Samsung Galaxy Note Edge gets a release date (but you probably still can’t buy it)

Weird for the sake of weird, or legitimately useful? It feels like that’s a question we’ve asked of plenty of smartphones before, and despite some good intentions, a lot of them seem to have fallen more into the former category. That said, there have been some “weird” phones that were actually pretty compelling, like LG’s curved-screen G Flex. This year we’ve got another phone with a curved display that’s raising a few eyebrows: the Samsung Galaxy Note Edge. Will the wrap-around screen give users new, valuable ways to interact with their handset, or is this just a gimmick? We’ll start finding out how consumers react to the Android in just a few days, as one of the Japanese carriers launching the Note Edge announces an October 23 release date.

A couple weeks back we learned that the Note Edge was going up for sale in Japan later this month, but didn’t have an exact date. With the end of October now nearly in sight, NTT DoCoMo is coming forward with those all-important details, confirming that Note Edge pre-orders mature into full-blown sales this Thursday.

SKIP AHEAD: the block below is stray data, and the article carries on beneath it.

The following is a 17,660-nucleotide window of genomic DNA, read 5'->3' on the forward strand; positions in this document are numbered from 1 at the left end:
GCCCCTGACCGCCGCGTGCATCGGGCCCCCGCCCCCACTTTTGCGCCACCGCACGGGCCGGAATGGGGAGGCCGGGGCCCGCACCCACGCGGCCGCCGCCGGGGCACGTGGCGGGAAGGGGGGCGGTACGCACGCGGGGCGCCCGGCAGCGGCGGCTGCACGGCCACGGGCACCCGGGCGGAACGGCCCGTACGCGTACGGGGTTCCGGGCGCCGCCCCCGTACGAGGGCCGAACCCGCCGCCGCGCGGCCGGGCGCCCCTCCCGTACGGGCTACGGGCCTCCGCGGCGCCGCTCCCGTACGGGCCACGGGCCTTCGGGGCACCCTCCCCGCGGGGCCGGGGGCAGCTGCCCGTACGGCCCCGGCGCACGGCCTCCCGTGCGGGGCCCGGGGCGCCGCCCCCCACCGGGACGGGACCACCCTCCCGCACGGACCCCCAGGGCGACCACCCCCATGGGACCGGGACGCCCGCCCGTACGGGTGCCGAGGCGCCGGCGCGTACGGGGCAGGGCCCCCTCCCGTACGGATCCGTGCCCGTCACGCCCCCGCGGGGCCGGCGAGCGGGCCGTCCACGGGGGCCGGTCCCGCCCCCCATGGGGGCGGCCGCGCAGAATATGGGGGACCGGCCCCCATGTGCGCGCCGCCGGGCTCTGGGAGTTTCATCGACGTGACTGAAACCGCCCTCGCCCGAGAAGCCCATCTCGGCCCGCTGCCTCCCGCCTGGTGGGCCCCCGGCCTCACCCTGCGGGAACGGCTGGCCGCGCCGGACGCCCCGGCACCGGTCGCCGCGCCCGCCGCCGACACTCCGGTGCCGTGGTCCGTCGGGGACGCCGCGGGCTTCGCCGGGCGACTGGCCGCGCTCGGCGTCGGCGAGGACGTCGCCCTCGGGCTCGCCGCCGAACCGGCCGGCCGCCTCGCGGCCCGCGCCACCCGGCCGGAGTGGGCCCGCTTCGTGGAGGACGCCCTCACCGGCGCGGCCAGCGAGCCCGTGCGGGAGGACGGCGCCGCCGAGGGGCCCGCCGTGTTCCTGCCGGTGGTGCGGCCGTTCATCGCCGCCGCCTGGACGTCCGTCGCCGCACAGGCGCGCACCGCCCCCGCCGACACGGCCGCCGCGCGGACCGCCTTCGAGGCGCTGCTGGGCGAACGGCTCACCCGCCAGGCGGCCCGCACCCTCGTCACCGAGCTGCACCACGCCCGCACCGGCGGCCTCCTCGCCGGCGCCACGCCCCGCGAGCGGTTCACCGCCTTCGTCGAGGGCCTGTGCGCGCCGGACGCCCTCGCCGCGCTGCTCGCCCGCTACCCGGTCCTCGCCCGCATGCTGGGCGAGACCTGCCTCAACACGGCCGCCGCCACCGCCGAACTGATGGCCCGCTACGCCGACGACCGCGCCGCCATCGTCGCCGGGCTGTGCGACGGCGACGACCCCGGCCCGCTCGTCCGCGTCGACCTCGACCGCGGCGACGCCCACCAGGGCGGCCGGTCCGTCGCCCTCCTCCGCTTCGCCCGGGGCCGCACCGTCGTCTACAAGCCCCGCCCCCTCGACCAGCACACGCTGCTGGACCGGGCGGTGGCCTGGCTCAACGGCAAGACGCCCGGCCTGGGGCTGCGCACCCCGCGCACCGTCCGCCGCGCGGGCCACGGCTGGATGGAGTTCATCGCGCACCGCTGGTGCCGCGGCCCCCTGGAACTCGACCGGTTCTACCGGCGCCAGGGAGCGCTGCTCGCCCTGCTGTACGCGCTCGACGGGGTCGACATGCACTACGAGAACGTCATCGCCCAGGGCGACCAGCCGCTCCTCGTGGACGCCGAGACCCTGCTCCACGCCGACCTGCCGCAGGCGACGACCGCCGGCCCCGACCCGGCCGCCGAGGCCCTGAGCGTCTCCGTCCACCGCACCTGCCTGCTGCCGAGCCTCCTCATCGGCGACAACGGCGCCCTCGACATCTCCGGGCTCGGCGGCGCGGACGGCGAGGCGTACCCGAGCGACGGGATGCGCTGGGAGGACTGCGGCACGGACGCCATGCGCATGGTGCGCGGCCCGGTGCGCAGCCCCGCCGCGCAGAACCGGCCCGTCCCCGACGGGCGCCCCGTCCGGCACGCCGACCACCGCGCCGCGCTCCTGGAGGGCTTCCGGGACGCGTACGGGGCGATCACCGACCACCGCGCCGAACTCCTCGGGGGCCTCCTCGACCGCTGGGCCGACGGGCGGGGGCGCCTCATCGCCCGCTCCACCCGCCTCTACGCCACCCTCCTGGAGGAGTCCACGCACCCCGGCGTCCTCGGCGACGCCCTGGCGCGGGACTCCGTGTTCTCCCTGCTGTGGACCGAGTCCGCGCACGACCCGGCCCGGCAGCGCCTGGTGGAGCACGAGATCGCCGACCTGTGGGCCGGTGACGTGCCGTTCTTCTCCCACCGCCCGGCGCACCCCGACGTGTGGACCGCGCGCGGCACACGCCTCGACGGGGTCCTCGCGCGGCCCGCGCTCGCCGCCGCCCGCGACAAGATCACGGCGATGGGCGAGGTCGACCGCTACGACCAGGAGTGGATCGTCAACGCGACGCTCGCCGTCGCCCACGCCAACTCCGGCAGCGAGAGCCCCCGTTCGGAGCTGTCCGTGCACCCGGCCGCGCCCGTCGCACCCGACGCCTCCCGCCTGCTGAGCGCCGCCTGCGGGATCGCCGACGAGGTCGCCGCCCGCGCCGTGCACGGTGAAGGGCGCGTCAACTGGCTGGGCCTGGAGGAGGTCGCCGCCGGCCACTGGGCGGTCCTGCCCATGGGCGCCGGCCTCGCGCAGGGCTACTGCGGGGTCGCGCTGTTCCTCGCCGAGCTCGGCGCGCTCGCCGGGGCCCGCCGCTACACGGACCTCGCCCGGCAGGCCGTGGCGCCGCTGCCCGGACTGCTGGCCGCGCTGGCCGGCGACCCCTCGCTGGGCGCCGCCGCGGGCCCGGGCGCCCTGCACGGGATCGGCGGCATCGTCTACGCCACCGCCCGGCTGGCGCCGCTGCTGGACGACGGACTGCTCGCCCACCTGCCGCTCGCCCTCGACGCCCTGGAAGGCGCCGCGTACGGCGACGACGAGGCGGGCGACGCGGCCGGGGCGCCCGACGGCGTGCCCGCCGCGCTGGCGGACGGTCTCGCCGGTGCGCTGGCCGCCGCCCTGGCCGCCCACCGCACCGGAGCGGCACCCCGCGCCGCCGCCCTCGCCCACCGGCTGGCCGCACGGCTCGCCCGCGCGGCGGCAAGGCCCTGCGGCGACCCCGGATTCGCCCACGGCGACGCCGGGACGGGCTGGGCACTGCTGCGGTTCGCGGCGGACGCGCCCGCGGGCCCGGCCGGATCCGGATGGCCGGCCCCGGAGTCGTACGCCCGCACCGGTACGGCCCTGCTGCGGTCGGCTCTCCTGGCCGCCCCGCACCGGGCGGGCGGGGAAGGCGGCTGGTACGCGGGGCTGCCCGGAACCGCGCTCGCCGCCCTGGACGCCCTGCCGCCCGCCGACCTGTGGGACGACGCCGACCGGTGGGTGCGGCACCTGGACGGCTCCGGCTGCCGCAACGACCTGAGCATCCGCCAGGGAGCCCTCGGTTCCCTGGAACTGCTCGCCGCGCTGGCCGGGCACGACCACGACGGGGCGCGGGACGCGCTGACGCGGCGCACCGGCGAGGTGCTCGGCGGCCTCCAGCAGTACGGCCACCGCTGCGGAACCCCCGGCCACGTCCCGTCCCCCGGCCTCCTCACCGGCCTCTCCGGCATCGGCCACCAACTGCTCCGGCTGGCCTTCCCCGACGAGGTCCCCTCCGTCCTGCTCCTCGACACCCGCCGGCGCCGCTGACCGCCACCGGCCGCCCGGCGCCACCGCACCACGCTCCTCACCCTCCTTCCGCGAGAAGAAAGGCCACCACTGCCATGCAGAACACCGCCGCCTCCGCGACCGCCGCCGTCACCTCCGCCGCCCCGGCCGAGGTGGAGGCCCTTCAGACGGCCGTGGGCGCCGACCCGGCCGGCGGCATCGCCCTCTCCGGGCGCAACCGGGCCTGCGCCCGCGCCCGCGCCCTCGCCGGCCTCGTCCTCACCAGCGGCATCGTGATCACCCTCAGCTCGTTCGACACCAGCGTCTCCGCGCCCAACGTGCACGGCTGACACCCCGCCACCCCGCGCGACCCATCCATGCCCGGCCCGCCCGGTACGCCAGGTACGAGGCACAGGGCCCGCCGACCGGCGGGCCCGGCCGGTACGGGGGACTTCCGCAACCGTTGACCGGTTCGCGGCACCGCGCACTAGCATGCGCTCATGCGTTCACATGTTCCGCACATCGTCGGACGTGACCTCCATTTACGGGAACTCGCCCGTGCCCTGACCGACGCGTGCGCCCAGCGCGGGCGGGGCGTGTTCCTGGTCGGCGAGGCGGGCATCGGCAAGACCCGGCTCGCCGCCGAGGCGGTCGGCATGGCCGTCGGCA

Even if you’re not in Japan, this is still an important milestone towards the Note Edge’s broader release, but maybe more than anything we’re curious to see how the public at large reacts to the Edge’s unusual screen geometry. You’ve already seen our own hands-on with the phone, but there’s a big difference between a brief run-in on a crowded show floor and taking the Edge home as your daily driver. Will the novelty quickly fade? Will the phone emerge as a clear hit for Samsung, with the company maybe even struggling to meet demand? Our answers are on the way.

Source: NTT DoCoMo (Google Translate)
Via: phoneArena

Share This Post

Watch the Latest Pocketnow Videos

About The Author
Stephen Schenck
Stephen has been writing about electronics since 2008, which only serves to frustrate him that he waited so long to combine his love of gadgets and his degree in writing. In his spare time, he collects console and arcade game hardware, is a motorcycle enthusiast, and enjoys trapping blue crabs. Stephen's first mobile device was a 624 MHz Dell Axim X30, which he's convinced is still a viable platform. Stephen longs for a market where phones are sold independently of service, and bandwidth is cheap and plentiful; he's not holding his breath. In the meantime, he devours smartphone news and tries to sort out the juicy bits Read more about Stephen Schenck!